Marin County Short Sale

The difference between a short sale and a foreclosure is that in a short sale the seller is still the current owner of the property. However, the seller owes more to the bank or banks than the house is currently worth. The first question that you should ask is whether there is more than one loan and whether the loans are held by the same bank. If there is a second deed of trust with a different lender than the first then the second will need to be very flexible on what they will take to close the transaction. Usually they will not go below 10% of what they are owed plus some penalties. Sometimes they demand more based on the appraisal that is received during the escrow process. Typically a buyer is in escrow, subject to an approval by a lender or by two lenders.

marin_short_sale_300The timing on a short sale is arduous. A buyer can often wait 4-6 months to get the property tied up. Until then the property is considered available to anyone who is willing to pay more than you are since the bank is interested only in the bottom line. They won’t take conditional sales, no credits for work that needs doing for the most part. The purchase is “as is” so a buyer needs to know what they are buying before the bank accepts the offer.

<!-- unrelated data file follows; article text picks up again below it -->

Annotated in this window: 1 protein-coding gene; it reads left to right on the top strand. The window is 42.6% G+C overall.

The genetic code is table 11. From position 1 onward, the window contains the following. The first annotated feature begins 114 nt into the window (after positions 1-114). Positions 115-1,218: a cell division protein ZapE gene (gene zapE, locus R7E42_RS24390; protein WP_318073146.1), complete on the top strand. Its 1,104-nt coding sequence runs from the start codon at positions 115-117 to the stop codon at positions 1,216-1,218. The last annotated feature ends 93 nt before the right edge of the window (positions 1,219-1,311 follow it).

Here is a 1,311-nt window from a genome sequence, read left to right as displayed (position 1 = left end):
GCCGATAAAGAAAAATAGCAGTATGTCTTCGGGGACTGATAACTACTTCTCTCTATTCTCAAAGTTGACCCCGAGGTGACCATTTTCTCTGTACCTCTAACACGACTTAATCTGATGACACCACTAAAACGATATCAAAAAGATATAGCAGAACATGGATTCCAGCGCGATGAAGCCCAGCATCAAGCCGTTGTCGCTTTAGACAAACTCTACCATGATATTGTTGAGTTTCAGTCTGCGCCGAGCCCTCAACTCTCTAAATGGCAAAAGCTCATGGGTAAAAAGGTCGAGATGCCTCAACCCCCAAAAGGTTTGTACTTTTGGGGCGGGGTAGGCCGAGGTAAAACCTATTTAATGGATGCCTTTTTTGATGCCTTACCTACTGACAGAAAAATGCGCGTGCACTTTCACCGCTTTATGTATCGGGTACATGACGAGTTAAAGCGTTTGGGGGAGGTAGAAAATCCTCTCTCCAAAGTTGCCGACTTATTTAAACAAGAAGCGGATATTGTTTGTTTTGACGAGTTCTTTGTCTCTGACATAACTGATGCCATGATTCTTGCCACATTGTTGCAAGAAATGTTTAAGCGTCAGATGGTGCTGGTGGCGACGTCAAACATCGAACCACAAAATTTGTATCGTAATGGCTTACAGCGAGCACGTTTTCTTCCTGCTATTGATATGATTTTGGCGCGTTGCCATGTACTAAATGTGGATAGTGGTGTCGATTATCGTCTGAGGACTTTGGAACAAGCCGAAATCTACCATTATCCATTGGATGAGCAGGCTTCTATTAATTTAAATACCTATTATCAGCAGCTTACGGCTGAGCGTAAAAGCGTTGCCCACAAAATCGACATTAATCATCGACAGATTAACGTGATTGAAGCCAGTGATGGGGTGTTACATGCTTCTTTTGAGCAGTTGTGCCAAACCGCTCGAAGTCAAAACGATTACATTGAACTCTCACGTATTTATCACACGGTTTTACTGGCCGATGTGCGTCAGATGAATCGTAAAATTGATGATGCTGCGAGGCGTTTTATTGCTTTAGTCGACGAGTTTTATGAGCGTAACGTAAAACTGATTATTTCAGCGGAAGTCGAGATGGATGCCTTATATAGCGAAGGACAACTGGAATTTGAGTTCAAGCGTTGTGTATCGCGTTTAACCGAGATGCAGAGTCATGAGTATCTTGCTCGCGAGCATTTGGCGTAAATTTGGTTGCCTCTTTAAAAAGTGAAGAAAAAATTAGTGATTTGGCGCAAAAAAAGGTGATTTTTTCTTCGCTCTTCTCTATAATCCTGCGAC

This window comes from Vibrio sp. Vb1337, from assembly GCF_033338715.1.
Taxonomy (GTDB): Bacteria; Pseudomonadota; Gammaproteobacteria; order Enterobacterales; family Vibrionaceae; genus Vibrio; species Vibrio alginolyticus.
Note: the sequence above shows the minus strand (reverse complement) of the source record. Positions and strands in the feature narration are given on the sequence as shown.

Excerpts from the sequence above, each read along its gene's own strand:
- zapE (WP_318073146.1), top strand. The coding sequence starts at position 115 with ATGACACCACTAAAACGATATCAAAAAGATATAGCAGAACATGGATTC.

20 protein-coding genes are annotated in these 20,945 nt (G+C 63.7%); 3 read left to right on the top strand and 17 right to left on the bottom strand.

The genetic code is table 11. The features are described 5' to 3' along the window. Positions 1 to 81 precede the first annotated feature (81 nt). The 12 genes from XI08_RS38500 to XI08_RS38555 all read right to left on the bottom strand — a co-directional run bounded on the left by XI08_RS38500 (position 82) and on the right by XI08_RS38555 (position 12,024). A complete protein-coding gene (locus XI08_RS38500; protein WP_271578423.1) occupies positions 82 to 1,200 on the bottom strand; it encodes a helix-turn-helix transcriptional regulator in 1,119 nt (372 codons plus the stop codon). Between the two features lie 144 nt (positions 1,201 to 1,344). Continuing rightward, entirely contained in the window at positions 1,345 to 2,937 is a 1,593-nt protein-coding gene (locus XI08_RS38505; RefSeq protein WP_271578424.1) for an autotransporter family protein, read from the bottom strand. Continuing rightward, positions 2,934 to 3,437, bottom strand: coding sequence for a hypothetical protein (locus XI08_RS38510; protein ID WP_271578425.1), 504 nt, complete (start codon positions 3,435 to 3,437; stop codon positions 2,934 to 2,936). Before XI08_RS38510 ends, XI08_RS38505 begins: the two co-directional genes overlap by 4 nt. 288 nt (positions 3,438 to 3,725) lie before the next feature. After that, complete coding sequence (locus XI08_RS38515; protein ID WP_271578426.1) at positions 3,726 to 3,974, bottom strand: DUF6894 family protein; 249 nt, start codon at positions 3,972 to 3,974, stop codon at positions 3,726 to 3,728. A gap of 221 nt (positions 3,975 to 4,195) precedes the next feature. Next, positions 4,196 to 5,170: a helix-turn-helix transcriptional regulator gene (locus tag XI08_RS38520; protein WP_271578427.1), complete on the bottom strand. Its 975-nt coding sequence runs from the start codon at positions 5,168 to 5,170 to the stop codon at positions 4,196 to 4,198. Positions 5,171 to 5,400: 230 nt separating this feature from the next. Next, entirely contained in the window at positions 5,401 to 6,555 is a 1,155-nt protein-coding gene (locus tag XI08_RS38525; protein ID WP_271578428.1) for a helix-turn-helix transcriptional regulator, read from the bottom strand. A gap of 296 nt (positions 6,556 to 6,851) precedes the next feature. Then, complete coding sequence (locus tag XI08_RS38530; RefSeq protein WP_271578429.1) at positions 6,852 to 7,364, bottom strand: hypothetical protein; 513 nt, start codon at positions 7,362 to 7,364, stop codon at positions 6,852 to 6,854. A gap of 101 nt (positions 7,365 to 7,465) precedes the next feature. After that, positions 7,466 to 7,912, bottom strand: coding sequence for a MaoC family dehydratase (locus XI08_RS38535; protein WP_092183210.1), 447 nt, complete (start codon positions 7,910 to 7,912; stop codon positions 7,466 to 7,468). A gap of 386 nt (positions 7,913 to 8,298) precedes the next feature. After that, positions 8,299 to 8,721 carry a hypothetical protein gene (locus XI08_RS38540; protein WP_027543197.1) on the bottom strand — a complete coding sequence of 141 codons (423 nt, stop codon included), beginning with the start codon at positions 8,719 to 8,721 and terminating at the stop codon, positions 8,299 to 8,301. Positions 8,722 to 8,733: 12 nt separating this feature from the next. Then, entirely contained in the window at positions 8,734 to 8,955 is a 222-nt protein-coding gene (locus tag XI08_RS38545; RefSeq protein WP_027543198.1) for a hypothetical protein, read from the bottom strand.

In a foreclosure the seller is the bank and they use formulas to determine how far off of list price they will go. On a $500,000 home they won’t go below 5% off list price for the first 30 days. If you are willing to pay full price you can usually tie the property up within a week. The transaction is run like a normal purchase for the most part from then on.

Our experience and relationships can make the short selling process much less painful. Please contact us for immediate help.

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